By Diana Hsieh
[Note: This post is part of Modern Paleo's weekend schedule of blogging on Objectivism on Saturdays and free market politics on Sundays.]
I've love to write up some substantive commentary on the BP oil spill in the Gulf, but I'm sure that I won't have time. So I must content myself with a few quick points, plus some links:
- The oil spill is clearly a horrid disaster for mankind and our environment, including for our marine food supply, recreation, science, and more. I can only hope that the leak is plugged, and soon. That will require serious money, determination, and ingenuity -- not more grandstanding from politicians, activists, and the media. I hope that BP has what it takes to do the job, but I worry they don't.
"Plug the Damn Hole!" by Tom Bowden of ARC
Obama's Metaphysical Frustration by Doug Reich
A Quick Thought on this Oil Spill and Extraordinarily Callous by Trey Givens
- If BP was negligent, then it ought to pay for the cleanup in its entirety, even if that means the company goes bankrupt. I suspect it will, given the vast damage done. Our government might subsidize BP or limit its liability, but I hope not. (Or rather, I hope that's not already the case.) That would be a horrible injustice.
BP Would Be Toast in a Truly Free Market by Kevin Carson
- Environmentalists like to blame oil companies for such disasters, then call for further regulations on industry. Yet such disasters are the product of existing regulations that prevent oil companies from drilling in perfectly safe areas, including on land. People who want to prevent these kinds of disasters in the future should advocate for the repeal of environmental regulations in favor of strict adherence to property rights and tort law.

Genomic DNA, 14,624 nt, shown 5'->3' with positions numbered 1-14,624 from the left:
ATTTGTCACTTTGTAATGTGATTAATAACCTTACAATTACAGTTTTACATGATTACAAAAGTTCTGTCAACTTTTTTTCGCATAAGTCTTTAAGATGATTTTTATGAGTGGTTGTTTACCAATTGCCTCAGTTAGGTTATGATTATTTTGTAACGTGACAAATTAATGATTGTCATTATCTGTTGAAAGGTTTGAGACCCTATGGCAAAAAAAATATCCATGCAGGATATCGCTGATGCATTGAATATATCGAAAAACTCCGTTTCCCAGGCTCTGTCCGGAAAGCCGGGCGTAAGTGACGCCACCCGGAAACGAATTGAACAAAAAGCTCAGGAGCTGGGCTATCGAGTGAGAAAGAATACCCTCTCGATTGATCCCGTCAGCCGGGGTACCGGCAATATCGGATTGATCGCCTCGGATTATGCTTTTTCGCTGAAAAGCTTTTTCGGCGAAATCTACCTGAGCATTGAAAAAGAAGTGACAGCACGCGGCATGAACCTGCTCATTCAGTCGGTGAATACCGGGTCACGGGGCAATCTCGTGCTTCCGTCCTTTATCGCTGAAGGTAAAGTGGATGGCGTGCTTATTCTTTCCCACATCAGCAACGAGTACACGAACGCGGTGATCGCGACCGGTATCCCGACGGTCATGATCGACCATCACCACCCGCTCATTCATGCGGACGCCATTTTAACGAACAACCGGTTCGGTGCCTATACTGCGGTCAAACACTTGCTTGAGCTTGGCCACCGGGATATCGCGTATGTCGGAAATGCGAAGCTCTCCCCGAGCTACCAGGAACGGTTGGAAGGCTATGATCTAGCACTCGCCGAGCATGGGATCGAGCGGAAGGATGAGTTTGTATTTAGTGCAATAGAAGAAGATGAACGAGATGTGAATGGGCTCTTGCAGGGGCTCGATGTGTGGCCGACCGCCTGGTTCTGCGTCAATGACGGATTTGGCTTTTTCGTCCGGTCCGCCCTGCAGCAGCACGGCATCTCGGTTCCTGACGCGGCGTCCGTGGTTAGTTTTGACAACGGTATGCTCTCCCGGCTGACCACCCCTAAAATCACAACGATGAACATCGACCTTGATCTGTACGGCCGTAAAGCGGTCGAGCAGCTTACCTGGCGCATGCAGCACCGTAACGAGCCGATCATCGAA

Environmentalism is Responsible for the Gulf Oil Spill by Jason Stotts
The Offshore Drilling Controversy: Remember Santa Barbara by Alex Epstein of ARC
- The oceans should be homesteaded as private property by the people and companies that create value from them. As with all private property, owners would have a strong incentive to maintain the value of the property. In some cases, that would mean protecting access for drilling or mining. In others, that would mean making the property useful for recreation, such as fishing, snorkeling, or sailing. In others, that would mean protecting and enhancing the value of the marine life for food or even study. Such homesteading might not have prevented this disaster, but it's necessary to preserve and protect the value of the oceans in the long run.
Deep-Six the Law of the Sea by Thomas Bowden of ARC